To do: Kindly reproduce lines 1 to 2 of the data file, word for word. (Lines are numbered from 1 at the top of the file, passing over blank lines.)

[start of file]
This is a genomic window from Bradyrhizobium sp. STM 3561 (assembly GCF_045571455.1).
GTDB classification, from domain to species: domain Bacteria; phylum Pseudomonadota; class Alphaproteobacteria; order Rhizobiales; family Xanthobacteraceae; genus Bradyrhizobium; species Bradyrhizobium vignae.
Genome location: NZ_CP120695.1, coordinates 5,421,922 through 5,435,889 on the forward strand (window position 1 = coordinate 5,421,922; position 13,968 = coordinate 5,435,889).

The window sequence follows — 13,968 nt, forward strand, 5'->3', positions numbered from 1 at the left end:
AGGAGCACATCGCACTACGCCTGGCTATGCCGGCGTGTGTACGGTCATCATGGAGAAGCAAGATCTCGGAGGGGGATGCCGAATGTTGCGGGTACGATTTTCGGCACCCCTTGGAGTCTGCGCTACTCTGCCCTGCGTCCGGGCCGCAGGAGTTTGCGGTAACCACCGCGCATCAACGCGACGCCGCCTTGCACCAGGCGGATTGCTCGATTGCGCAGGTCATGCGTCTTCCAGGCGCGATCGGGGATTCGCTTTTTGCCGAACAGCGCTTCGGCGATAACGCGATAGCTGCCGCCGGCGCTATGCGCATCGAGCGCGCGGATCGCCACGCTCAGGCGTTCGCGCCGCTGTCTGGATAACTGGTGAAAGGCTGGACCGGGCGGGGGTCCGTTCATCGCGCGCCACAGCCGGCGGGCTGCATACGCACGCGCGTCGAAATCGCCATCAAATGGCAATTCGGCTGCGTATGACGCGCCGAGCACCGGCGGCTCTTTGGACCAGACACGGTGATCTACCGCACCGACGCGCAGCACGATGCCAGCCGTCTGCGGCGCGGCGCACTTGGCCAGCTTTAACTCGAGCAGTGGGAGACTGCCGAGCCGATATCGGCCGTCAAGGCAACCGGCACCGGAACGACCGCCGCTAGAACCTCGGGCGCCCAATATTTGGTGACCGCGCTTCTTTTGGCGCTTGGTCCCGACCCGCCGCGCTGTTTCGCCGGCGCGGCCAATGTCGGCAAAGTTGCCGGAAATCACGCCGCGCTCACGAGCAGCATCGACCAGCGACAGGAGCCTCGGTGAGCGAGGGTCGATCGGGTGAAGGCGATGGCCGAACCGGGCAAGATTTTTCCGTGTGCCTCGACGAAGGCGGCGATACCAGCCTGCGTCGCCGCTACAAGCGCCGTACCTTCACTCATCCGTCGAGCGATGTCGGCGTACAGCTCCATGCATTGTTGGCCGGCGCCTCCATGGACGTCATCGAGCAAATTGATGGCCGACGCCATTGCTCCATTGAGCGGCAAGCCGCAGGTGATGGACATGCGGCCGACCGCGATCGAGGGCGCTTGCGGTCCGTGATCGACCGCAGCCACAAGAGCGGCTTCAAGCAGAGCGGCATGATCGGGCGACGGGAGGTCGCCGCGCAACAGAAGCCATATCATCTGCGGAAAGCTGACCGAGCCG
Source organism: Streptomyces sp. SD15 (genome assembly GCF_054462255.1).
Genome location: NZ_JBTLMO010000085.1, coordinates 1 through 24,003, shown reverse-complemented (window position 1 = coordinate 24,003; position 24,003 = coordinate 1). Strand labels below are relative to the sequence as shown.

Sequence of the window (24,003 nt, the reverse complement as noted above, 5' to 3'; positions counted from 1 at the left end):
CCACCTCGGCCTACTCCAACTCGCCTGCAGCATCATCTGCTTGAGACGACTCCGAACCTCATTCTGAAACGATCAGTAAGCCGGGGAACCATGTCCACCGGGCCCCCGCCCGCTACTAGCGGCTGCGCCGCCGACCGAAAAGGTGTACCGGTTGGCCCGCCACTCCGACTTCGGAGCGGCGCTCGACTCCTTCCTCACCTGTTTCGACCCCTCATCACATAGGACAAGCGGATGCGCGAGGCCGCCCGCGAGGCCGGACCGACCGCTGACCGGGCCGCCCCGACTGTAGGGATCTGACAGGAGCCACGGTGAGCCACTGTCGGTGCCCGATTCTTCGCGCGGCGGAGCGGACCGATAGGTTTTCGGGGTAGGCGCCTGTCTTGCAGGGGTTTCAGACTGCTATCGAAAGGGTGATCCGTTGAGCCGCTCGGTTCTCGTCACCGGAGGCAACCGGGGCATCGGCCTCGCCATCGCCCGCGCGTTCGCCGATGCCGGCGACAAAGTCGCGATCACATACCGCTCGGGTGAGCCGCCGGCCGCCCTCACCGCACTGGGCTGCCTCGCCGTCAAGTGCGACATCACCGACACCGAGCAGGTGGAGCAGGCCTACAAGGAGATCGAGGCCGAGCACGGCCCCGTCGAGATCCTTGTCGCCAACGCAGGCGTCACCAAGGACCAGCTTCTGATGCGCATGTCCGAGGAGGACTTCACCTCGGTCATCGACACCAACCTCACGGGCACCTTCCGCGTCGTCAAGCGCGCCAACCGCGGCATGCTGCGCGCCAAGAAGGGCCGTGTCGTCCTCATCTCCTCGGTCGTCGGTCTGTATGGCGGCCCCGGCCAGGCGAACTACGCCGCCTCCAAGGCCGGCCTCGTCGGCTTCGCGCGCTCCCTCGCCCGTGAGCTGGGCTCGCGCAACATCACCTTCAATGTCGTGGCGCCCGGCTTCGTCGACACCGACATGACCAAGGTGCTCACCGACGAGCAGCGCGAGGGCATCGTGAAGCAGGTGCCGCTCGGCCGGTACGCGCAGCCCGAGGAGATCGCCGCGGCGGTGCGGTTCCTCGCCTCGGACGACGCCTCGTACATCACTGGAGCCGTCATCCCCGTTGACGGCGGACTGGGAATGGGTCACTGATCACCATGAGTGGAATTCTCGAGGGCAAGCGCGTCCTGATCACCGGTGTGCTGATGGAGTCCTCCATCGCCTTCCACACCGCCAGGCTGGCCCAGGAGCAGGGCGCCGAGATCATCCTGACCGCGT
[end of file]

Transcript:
This is a genomic window from Bradyrhizobium sp. STM 3561 (assembly GCF_045571455.1).
GTDB classification, from domain to species: domain Bacteria; phylum Pseudomonadota; class Alphaproteobacteria; order Rhizobiales; family Xanthobacteraceae; genus Bradyrhizobium; species Bradyrhizobium vignae.